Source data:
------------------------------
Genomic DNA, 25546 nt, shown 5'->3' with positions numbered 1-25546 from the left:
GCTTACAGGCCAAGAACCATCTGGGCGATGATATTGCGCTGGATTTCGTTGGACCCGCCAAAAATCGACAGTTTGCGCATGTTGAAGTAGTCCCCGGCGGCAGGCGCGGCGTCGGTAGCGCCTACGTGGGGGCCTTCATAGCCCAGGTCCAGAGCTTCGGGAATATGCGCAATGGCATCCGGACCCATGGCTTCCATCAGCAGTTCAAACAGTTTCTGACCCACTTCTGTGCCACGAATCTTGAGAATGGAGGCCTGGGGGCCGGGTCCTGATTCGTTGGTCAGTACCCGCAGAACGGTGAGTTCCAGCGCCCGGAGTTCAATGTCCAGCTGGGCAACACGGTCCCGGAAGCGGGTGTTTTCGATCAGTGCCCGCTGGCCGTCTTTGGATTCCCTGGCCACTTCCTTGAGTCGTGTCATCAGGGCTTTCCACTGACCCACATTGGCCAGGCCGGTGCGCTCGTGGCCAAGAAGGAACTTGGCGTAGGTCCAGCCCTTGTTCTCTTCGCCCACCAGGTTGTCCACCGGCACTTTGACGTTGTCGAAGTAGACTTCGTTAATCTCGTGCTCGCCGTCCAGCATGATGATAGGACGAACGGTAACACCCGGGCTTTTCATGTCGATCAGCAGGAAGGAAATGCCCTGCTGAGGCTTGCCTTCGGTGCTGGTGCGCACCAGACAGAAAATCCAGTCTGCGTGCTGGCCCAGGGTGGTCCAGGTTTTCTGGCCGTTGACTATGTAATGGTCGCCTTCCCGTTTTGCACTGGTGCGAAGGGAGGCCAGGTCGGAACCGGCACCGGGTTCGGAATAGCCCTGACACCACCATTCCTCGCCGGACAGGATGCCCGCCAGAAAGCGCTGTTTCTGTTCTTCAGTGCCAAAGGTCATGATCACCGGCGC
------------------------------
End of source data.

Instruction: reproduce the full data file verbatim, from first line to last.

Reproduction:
Genomic DNA, 25546 nt, shown 5'->3' with positions numbered 1-25546 from the left:
GCTTACAGGCCAAGAACCATCTGGGCGATGATATTGCGCTGGATTTCGTTGGACCCGCCAAAAATCGACAGTTTGCGCATGTTGAAGTAGTCCCCGGCGGCAGGCGCGGCGTCGGTAGCGCCTACGTGGGGGCCTTCATAGCCCAGGTCCAGAGCTTCGGGAATATGCGCAATGGCATCCGGACCCATGGCTTCCATCAGCAGTTCAAACAGTTTCTGACCCACTTCTGTGCCACGAATCTTGAGAATGGAGGCCTGGGGGCCGGGTCCTGATTCGTTGGTCAGTACCCGCAGAACGGTGAGTTCCAGCGCCCGGAGTTCAATGTCCAGCTGGGCAACACGGTCCCGGAAGCGGGTGTTTTCGATCAGTGCCCGCTGGCCGTCTTTGGATTCCCTGGCCACTTCCTTGAGTCGTGTCATCAGGGCTTTCCACTGACCCACATTGGCCAGGCCGGTGCGCTCGTGGCCAAGAAGGAACTTGGCGTAGGTCCAGCCCTTGTTCTCTTCGCCCACCAGGTTGTCCACCGGCACTTTGACGTTGTCGAAGTAGACTTCGTTAATCTCGTGCTCGCCGTCCAGCATGATGATAGGACGAACGGTAACACCCGGGCTTTTCATGTCGATCAGCAGGAAGGAAATGCCCTGCTGAGGCTTGCCTTCGGTGCTGGTGCGCACCAGACAGAAAATCCAGTCTGCGTGCTGGCCCAGGGTGGTCCAGGTTTTCTGGCCGTTGACTATGTAATGGTCGCCTTCCCGTTTTGCACTGGTGCGAAGGGAGGCCAGGTCGGAACCGGCACCGGGTTCGGAATAGCCCTGACACCACCATTCCTCGCCGGACAGGATGCCCGCCAGAAAGCGCTGTTTCTGTTCTTCAGTGCCAAAGGTCATGATCACCGGCGC